Mayor Tom Bates offered Friday to help the U.S. Marines leave town by negotiating an end to the lease for their recruiting station, even as he backpedaled on a City Council resolution declaring the Corps “uninvited and unwelcome intruders” in the city.
In the face of an onslaught of pro-military criticism from around the country, Bates, a retired Army captain, also issued a statement that said the City Council’s resolution Tuesday night “did not adequately differentiate our respect and support for those serving in the armed forces and our opposition to the Iraq war policy.” He said he would ask the council to modify the resolution at its next meeting, scheduled for Feb. 12.
A Marine Corps spokeswoman said Friday that the Corps has no intention of abandoning its space at 64 Shattuck Square that has been the subject of protests for months.
In an interview Friday, Bates said he has received more than 1,000 e-mails on the resolution, mostly from “the right wing that has really seized up on this and mobilized to pound us.
“I spoke with the landlord, who is a very nice friend of mine, and the Marines have a year and a half to go,” Bates said. “I’m sure if they wanted we could work it out (so they can leave) without penalty. The situation there has disrupted the whole block.”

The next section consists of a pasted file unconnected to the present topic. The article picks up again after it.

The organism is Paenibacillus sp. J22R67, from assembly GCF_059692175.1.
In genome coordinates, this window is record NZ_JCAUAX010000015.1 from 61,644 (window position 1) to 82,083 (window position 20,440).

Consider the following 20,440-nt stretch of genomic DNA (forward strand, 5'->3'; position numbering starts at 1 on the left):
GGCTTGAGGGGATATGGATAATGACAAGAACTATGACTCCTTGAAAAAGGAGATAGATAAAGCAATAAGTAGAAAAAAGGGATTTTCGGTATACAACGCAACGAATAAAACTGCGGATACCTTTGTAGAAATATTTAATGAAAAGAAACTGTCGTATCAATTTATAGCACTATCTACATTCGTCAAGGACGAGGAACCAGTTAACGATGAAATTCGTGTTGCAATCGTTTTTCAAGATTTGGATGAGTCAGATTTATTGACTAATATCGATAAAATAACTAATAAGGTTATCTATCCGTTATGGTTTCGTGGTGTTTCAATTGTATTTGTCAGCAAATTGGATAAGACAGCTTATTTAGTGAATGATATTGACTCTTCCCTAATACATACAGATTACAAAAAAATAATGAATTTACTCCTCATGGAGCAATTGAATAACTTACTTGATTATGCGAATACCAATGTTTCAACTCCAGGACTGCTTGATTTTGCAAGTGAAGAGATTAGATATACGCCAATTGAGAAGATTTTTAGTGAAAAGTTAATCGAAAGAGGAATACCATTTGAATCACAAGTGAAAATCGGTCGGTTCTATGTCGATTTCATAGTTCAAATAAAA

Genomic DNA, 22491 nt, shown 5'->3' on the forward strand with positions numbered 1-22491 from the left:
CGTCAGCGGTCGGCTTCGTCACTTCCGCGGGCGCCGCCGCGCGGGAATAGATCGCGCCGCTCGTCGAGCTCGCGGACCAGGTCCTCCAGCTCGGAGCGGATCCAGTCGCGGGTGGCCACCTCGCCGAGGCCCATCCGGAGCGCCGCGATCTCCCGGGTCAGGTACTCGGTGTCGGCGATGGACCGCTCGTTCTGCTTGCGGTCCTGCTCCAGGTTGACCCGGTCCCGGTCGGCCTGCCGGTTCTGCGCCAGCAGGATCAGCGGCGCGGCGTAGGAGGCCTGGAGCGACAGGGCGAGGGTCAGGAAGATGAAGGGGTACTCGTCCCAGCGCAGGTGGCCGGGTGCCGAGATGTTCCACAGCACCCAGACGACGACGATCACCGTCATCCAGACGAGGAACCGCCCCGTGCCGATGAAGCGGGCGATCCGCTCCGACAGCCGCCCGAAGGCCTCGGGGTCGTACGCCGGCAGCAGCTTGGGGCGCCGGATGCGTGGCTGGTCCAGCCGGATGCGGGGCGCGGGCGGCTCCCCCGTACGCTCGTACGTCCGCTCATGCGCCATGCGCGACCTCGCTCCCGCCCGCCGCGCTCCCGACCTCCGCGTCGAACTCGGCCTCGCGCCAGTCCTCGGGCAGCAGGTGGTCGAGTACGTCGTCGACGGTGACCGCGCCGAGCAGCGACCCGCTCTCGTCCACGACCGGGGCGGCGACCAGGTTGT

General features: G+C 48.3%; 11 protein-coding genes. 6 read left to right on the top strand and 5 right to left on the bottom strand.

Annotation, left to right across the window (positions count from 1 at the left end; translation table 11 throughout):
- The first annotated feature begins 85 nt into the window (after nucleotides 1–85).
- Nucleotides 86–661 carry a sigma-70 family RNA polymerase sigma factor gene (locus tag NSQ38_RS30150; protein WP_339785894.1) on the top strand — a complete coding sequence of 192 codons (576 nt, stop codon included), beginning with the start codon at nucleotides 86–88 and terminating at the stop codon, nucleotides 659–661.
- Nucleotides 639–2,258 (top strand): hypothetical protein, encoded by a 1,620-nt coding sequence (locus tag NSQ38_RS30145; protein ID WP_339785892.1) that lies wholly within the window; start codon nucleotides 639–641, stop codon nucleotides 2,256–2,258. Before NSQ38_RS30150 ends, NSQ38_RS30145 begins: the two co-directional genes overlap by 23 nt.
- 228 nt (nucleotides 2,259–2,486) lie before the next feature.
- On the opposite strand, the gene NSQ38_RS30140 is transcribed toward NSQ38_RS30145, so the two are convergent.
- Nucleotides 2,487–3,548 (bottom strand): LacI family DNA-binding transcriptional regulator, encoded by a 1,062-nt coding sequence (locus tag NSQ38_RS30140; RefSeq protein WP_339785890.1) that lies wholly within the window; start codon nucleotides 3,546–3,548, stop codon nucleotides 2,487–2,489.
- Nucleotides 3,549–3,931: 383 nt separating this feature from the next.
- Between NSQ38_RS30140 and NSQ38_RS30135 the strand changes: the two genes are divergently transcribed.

Bates said he wants the council to rewrite its item to focus on three issues: that Berkeley does not support the Iraq war; free speech is honored in Berkeley; and “given our druthers we would like the Marines to relocate.”
“We are against the war in Iraq, and when you put a recruiting station in our midst, people are going to use that symbol as a way to oppose it,” Bates said. “If pro-war people want to come here, we’ll give them a permit, too.”
Gunnery Sgt. Pauline Franklin said the Corps “appreciates” the fact that the City Council is exercising its right to free speech.
“I can’t predict the future, but I will tell you at this point there is no reason for us to leave,” Franklin said. “We take an oath to defend the Constitution of the United States, and part of the Constitution is the right of free speech, and the fact that they are exercising their rights solidifies our resolve to continue what we are doing.”
It should be noted that City Councilman Gordon Wozniak was the only one who opposed the measure against the Marine Corps, so a note of thanks to him would be appreciated. Also, a petition has been started, check it out here and sign up.
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